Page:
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Written Answers. - Offshore Exploration.

Tuesday, 3 December 2002

Dáil Éireann Debate
Vol. 558 No. 4

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 279. Mr. Allen Information on Bernard Allen Zoom on Bernard Allen  asked the Minister for Communications, Marine and Natural Resources Information on Dermot Ahern Zoom on Dermot Ahern  if his Department has examined a situation whereby no Irish nationals are working on oil exploration rigs off the coasts; and the discussions which have taken place with the exploration companies to obtain work for Irish citizens on those oil rigs. [24664/02]

Minister for Communications, Marine and Natural Resources (Mr. D. Ahern): Information on Dermot Ahern Zoom on Dermot Ahern I do not have any statutory function or remit in employment matters, but rather in the licensing of exploration and production.

My Department has, however, facilitated discussions between the interested parties – the industry, ICTU and Government agencies. As a result of these discussions FÁS, in consultation with SIPTU, established last year a procedure to identify suitably qualified personnel who wished to be considered for any specific vacancies for work both in the development of the Corrib field and in the Irish offshore. This procedure was advertised recently by FÁS last year in the national press and resulted in offers of employment to 38 personnel.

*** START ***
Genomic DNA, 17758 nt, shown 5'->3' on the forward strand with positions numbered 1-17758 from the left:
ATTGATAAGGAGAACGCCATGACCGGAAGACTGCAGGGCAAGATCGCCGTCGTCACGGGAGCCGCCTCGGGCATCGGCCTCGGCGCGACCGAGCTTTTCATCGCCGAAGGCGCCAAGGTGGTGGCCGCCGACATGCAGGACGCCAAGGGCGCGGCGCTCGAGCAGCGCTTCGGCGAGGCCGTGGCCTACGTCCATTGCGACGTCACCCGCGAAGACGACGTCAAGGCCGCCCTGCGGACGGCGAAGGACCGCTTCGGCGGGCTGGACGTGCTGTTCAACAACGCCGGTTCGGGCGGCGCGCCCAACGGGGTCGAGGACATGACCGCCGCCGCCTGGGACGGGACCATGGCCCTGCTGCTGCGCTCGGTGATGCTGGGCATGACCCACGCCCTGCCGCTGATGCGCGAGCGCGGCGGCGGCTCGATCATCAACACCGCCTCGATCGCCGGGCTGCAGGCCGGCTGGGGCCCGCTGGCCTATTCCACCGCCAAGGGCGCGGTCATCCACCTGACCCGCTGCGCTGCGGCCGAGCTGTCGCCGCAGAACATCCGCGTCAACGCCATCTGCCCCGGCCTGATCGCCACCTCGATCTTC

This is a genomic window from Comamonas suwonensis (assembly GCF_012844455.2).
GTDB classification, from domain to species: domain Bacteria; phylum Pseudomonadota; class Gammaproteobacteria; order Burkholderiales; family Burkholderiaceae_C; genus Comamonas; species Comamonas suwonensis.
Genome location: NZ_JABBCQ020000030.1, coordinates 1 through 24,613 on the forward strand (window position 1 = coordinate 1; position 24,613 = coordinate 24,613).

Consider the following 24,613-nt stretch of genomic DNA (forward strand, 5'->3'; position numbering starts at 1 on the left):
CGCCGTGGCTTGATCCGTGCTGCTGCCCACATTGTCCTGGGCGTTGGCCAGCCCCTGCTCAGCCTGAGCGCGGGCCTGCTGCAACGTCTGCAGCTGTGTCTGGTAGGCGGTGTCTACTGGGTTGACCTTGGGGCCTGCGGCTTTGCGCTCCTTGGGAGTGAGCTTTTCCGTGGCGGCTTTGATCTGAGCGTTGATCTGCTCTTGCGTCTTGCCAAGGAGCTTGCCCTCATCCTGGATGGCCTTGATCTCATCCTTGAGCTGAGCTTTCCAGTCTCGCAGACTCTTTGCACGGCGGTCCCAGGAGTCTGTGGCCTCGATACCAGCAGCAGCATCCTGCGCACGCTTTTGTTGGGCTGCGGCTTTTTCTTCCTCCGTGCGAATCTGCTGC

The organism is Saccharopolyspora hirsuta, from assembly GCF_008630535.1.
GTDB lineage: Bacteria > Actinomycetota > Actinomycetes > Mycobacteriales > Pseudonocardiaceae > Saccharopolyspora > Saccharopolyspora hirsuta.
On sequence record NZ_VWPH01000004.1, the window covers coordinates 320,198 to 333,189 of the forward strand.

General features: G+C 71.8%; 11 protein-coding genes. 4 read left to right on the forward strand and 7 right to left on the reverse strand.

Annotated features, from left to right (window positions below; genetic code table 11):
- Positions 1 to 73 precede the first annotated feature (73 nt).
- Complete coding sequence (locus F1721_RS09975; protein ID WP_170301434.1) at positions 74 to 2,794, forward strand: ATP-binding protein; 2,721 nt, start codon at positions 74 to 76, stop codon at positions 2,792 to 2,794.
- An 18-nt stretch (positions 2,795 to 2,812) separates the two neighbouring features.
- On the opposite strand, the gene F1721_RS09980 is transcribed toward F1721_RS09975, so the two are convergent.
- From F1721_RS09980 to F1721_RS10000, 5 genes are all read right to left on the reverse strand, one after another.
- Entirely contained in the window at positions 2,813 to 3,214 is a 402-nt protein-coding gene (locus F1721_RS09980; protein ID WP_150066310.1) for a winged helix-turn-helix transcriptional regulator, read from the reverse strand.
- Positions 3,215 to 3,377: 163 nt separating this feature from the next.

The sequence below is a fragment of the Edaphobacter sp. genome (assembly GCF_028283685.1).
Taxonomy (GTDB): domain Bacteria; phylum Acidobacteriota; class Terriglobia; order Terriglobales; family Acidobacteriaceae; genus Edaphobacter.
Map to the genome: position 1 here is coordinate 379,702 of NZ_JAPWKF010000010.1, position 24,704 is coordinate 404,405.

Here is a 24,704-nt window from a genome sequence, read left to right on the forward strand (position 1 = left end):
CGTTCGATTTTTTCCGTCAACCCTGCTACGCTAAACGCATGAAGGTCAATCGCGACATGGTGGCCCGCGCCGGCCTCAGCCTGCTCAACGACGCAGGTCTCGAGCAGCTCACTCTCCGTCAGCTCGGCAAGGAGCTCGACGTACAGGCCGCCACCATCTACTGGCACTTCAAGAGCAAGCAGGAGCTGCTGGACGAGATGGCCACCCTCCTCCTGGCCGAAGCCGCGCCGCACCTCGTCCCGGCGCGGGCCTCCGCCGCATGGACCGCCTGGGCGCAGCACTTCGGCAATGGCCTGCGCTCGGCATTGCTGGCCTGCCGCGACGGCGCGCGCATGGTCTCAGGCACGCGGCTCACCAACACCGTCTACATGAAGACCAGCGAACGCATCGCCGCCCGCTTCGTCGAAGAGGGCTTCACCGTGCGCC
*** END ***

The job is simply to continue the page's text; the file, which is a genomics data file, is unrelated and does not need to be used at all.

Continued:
Exploration and production companies employ Irish workers in offshore exploration and development, particularly in the Kinsale gas field. I have continually impressed on the Irish Offshore Operators' Association and the individual operators that Irish workers and suppliers of goods and services, including service ports, must be given opportunities to participate fully in such activities and I will continue to do so. In an address to the Institute of Petroleum on 6 November last, the Minister of State, Deputy Browne, made it clear that the Government does not expect the industry to avail of Irish goods, services or employment where these are clearly uncompetitive, but the Government does, however, expect the industry to encourage and facilitate potential Irish suppliers to compete for the services required. Any company operating in Ireland for the long-term should see that it is in its best commercial interest to build strong links into the Irish economy and to demonstrate a significant economic and social dividend both at regional and national level.

In addition Enterprise Ireland has the co-operation of the Irish Offshore Operators' Association and individual operators to ensure there is early notification of future offshore work to potential Irish suppliers. I am glad to say that the [1086] Irish Offshore Operators' Association is committed to fully support these opportunities. In this regard, I understand that both Irish and Norwegian contractors are having difficulty finding qualified and available seagoing personnel for standby and supply vessels but, nevertheless, the sole Irish contractor has obtained about one third of the available business.

Apart from work on rigs and platforms there is also work arising from the standby vessels, which support each rig and platform, and the supply vessels delivering supplies and equipment. There is also work for Irish personnel in specialised companies such as those providing geological and geophysical support and interpretation.


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